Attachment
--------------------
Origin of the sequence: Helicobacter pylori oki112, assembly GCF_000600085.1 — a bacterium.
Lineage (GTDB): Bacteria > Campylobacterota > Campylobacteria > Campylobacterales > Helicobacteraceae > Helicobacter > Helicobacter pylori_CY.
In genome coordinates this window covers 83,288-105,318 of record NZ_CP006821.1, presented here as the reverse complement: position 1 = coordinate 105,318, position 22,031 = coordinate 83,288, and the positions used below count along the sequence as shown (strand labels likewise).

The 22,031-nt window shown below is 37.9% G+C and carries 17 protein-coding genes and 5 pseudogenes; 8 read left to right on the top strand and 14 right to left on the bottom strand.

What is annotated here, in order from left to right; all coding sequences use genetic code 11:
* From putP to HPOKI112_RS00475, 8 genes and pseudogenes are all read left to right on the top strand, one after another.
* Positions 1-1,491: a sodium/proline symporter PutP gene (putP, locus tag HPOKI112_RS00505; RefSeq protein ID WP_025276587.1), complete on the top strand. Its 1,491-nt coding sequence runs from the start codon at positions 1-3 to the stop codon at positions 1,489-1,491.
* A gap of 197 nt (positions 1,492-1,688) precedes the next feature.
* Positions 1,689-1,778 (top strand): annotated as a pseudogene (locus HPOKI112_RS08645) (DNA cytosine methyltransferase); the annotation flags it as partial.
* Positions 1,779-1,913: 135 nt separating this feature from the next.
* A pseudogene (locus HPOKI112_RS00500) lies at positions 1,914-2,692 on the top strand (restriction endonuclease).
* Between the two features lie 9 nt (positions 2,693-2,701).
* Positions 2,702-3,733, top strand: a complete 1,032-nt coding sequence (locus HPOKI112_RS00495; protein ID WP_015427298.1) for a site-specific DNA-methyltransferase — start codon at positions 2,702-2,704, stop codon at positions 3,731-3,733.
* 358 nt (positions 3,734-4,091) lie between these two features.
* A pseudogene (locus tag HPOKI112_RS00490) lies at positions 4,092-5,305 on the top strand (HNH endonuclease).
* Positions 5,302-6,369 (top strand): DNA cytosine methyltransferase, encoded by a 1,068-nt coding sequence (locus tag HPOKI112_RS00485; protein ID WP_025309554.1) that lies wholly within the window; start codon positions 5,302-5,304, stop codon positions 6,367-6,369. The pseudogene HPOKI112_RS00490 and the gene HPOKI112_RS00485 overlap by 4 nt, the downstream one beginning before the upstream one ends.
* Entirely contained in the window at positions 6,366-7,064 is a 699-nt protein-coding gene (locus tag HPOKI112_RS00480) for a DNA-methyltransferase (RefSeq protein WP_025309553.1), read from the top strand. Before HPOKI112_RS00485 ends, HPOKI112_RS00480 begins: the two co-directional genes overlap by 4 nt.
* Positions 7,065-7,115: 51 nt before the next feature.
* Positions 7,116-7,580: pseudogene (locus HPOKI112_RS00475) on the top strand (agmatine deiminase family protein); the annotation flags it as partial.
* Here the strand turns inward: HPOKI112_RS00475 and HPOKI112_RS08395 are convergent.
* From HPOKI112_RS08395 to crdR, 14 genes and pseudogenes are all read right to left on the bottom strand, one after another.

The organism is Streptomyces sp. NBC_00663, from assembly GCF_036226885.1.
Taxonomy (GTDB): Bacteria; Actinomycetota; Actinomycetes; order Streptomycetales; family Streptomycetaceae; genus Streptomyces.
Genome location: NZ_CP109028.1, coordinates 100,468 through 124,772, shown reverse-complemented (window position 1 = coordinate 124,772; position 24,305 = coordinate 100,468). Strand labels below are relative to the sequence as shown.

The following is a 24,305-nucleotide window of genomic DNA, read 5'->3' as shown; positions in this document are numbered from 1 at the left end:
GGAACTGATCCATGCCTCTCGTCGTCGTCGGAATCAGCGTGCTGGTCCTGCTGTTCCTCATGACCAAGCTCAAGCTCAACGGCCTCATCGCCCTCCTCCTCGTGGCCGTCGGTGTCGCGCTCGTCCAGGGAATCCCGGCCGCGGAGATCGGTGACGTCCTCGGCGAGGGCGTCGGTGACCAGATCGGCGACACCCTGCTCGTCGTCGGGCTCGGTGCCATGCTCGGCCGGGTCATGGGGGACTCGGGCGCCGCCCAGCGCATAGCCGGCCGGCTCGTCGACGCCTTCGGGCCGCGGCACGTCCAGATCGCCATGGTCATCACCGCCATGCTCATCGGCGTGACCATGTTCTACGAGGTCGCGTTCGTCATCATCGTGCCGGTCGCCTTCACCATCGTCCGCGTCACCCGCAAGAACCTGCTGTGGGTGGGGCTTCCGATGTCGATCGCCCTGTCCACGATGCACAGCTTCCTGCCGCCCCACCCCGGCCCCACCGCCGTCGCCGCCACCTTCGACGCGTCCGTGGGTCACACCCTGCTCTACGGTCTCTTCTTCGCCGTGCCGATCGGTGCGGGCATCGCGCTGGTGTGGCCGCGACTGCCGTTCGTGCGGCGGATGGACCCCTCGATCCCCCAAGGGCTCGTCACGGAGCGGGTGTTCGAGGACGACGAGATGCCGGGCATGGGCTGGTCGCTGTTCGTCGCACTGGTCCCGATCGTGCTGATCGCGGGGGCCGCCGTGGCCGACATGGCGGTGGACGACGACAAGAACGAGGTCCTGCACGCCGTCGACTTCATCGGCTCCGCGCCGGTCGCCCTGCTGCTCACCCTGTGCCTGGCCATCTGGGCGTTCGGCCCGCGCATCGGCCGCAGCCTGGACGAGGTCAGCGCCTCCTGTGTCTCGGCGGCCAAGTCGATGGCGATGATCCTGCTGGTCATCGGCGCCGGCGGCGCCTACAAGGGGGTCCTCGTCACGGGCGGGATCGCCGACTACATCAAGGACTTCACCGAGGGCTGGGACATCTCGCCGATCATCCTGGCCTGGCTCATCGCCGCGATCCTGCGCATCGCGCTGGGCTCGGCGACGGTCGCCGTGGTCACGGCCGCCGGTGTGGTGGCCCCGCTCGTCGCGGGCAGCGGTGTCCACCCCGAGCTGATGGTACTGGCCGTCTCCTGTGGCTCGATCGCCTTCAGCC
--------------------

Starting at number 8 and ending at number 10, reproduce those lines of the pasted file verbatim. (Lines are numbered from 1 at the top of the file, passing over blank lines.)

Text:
* A gap of 197 nt (positions 1,492-1,688) precedes the next feature.
* Positions 1,689-1,778 (top strand): annotated as a pseudogene (locus HPOKI112_RS08645) (DNA cytosine methyltransferase); the annotation flags it as partial.
* Positions 1,779-1,913: 135 nt separating this feature from the next.